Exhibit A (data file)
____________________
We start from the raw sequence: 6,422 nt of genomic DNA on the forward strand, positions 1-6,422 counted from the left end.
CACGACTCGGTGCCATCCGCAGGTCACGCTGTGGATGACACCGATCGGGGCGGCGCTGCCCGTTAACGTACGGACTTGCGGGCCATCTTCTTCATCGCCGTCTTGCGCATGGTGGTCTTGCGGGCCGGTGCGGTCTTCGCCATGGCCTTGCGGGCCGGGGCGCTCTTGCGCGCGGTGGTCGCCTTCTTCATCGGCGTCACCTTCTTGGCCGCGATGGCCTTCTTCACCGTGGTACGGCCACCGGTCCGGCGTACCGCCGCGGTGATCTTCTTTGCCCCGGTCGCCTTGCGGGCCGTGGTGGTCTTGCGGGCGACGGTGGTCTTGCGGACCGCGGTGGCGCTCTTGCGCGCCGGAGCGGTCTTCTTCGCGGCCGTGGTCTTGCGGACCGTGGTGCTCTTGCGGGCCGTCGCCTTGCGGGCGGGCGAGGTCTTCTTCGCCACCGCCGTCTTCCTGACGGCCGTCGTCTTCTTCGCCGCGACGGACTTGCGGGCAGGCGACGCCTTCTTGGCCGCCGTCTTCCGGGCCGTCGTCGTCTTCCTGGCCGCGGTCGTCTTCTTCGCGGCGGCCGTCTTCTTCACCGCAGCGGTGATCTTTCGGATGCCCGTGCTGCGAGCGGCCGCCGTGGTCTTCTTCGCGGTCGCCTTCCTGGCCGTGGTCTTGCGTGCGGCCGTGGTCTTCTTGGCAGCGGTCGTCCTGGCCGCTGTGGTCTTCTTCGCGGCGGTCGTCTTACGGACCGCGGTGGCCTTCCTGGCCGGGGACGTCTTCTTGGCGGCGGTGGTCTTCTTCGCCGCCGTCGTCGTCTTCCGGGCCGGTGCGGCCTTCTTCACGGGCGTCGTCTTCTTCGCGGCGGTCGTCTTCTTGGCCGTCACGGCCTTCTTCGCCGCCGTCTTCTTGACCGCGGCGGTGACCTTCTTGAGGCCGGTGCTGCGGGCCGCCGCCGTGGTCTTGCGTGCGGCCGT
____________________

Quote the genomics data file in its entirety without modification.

We start from the raw sequence: 6,422 nt of genomic DNA on the forward strand, positions 1-6,422 counted from the left end.
CACGACTCGGTGCCATCCGCAGGTCACGCTGTGGATGACACCGATCGGGGCGGCGCTGCCCGTTAACGTACGGACTTGCGGGCCATCTTCTTCATCGCCGTCTTGCGCATGGTGGTCTTGCGGGCCGGTGCGGTCTTCGCCATGGCCTTGCGGGCCGGGGCGCTCTTGCGCGCGGTGGTCGCCTTCTTCATCGGCGTCACCTTCTTGGCCGCGATGGCCTTCTTCACCGTGGTACGGCCACCGGTCCGGCGTACCGCCGCGGTGATCTTCTTTGCCCCGGTCGCCTTGCGGGCCGTGGTGGTCTTGCGGGCGACGGTGGTCTTGCGGACCGCGGTGGCGCTCTTGCGCGCCGGAGCGGTCTTCTTCGCGGCCGTGGTCTTGCGGACCGTGGTGCTCTTGCGGGCCGTCGCCTTGCGGGCGGGCGAGGTCTTCTTCGCCACCGCCGTCTTCCTGACGGCCGTCGTCTTCTTCGCCGCGACGGACTTGCGGGCAGGCGACGCCTTCTTGGCCGCCGTCTTCCGGGCCGTCGTCGTCTTCCTGGCCGCGGTCGTCTTCTTCGCGGCGGCCGTCTTCTTCACCGCAGCGGTGATCTTTCGGATGCCCGTGCTGCGAGCGGCCGCCGTGGTCTTCTTCGCGGTCGCCTTCCTGGCCGTGGTCTTGCGTGCGGCCGTGGTCTTCTTGGCAGCGGTCGTCCTGGCCGCTGTGGTCTTCTTCGCGGCGGTCGTCTTACGGACCGCGGTGGCCTTCCTGGCCGGGGACGTCTTCTTGGCGGCGGTGGTCTTCTTCGCCGCCGTCGTCGTCTTCCGGGCCGGTGCGGCCTTCTTCACGGGCGTCGTCTTCTTCGCGGCGGTCGTCTTCTTGGCCGTCACGGCCTTCTTCGCCGCCGTCTTCTTGACCGCGGCGGTGACCTTCTTGAGGCCGGTGCTGCGGGCCGCCGCCGTGGTCTTGCGTGCGGCCGT